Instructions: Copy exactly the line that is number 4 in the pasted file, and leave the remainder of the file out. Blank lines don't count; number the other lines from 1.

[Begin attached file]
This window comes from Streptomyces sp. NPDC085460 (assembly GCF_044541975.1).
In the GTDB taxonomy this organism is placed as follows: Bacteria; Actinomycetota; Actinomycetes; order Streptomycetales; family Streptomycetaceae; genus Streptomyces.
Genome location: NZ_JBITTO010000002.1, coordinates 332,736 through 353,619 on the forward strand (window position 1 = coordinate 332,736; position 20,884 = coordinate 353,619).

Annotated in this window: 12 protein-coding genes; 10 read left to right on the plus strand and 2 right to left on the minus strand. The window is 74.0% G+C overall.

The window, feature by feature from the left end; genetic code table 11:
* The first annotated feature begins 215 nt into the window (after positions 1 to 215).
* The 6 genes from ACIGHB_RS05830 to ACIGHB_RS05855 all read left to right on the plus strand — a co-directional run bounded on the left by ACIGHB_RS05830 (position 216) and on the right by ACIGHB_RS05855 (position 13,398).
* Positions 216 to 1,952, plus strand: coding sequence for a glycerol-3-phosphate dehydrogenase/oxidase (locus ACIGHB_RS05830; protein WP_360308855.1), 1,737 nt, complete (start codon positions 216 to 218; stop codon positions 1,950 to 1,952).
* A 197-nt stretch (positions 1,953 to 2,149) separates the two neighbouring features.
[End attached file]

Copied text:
Annotated in this window: 12 protein-coding genes; 10 read left to right on the plus strand and 2 right to left on the minus strand. The window is 74.0% G+C overall.